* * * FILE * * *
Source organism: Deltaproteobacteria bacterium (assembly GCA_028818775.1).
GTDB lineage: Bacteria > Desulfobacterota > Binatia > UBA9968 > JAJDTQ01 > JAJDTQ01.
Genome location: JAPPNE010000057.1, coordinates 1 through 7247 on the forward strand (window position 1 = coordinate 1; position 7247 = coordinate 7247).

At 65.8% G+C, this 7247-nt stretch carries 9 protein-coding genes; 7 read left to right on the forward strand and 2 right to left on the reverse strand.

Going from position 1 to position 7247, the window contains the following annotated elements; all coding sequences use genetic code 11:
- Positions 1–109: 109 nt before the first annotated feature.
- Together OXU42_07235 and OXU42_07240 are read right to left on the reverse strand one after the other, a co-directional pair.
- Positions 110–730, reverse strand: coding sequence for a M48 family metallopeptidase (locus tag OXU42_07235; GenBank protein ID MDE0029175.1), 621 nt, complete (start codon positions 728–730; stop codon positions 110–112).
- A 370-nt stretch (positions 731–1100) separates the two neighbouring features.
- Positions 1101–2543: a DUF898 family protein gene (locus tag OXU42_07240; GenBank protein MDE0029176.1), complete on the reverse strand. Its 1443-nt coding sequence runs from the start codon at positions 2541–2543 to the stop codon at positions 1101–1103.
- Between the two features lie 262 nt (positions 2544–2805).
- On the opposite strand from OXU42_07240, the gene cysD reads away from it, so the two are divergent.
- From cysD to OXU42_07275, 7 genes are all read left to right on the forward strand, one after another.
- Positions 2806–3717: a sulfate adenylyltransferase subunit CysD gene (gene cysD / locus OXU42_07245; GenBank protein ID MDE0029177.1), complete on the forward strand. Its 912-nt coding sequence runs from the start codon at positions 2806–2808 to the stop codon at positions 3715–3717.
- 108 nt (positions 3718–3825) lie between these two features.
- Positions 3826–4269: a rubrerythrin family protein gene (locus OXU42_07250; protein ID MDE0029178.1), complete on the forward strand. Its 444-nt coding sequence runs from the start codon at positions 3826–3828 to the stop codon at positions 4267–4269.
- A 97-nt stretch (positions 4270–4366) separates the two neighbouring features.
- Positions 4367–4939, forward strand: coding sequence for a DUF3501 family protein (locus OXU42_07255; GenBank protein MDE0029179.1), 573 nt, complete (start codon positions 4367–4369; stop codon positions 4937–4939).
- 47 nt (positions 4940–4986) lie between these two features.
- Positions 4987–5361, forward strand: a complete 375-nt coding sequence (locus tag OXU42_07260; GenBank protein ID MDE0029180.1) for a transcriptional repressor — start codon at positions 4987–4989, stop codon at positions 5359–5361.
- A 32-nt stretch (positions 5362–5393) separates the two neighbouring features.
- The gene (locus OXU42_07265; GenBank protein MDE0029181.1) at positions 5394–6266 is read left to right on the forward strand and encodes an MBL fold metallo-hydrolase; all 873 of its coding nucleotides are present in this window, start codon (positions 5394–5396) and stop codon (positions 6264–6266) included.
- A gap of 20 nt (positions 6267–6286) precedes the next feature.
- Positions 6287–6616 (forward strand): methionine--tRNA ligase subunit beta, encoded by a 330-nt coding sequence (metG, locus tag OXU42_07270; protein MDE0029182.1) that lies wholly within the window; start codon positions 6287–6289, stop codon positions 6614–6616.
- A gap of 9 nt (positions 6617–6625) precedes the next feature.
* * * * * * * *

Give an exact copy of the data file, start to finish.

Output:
Source organism: Deltaproteobacteria bacterium (assembly GCA_028818775.1).
GTDB lineage: Bacteria > Desulfobacterota > Binatia > UBA9968 > JAJDTQ01 > JAJDTQ01.
Genome location: JAPPNE010000057.1, coordinates 1 through 7247 on the forward strand (window position 1 = coordinate 1; position 7247 = coordinate 7247).

At 65.8% G+C, this 7247-nt stretch carries 9 protein-coding genes; 7 read left to right on the forward strand and 2 right to left on the reverse strand.

Going from position 1 to position 7247, the window contains the following annotated elements; all coding sequences use genetic code 11:
- Positions 1–109: 109 nt before the first annotated feature.
- Together OXU42_07235 and OXU42_07240 are read right to left on the reverse strand one after the other, a co-directional pair.
- Positions 110–730, reverse strand: coding sequence for a M48 family metallopeptidase (locus tag OXU42_07235; GenBank protein ID MDE0029175.1), 621 nt, complete (start codon positions 728–730; stop codon positions 110–112).
- A 370-nt stretch (positions 731–1100) separates the two neighbouring features.
- Positions 1101–2543: a DUF898 family protein gene (locus tag OXU42_07240; GenBank protein MDE0029176.1), complete on the reverse strand. Its 1443-nt coding sequence runs from the start codon at positions 2541–2543 to the stop codon at positions 1101–1103.
- Between the two features lie 262 nt (positions 2544–2805).
- On the opposite strand from OXU42_07240, the gene cysD reads away from it, so the two are divergent.
- From cysD to OXU42_07275, 7 genes are all read left to right on the forward strand, one after another.
- Positions 2806–3717: a sulfate adenylyltransferase subunit CysD gene (gene cysD / locus OXU42_07245; GenBank protein ID MDE0029177.1), complete on the forward strand. Its 912-nt coding sequence runs from the start codon at positions 2806–2808 to the stop codon at positions 3715–3717.
- 108 nt (positions 3718–3825) lie between these two features.
- Positions 3826–4269: a rubrerythrin family protein gene (locus OXU42_07250; protein ID MDE0029178.1), complete on the forward strand. Its 444-nt coding sequence runs from the start codon at positions 3826–3828 to the stop codon at positions 4267–4269.
- A 97-nt stretch (positions 4270–4366) separates the two neighbouring features.
- Positions 4367–4939, forward strand: coding sequence for a DUF3501 family protein (locus OXU42_07255; GenBank protein MDE0029179.1), 573 nt, complete (start codon positions 4367–4369; stop codon positions 4937–4939).
- 47 nt (positions 4940–4986) lie between these two features.
- Positions 4987–5361, forward strand: a complete 375-nt coding sequence (locus tag OXU42_07260; GenBank protein ID MDE0029180.1) for a transcriptional repressor — start codon at positions 4987–4989, stop codon at positions 5359–5361.
- A 32-nt stretch (positions 5362–5393) separates the two neighbouring features.
- The gene (locus OXU42_07265; GenBank protein MDE0029181.1) at positions 5394–6266 is read left to right on the forward strand and encodes an MBL fold metallo-hydrolase; all 873 of its coding nucleotides are present in this window, start codon (positions 5394–5396) and stop codon (positions 6264–6266) included.
- A gap of 20 nt (positions 6267–6286) precedes the next feature.
- Positions 6287–6616 (forward strand): methionine--tRNA ligase subunit beta, encoded by a 330-nt coding sequence (metG, locus tag OXU42_07270; protein MDE0029182.1) that lies wholly within the window; start codon positions 6287–6289, stop codon positions 6614–6616.
- A gap of 9 nt (positions 6617–6625) precedes the next feature.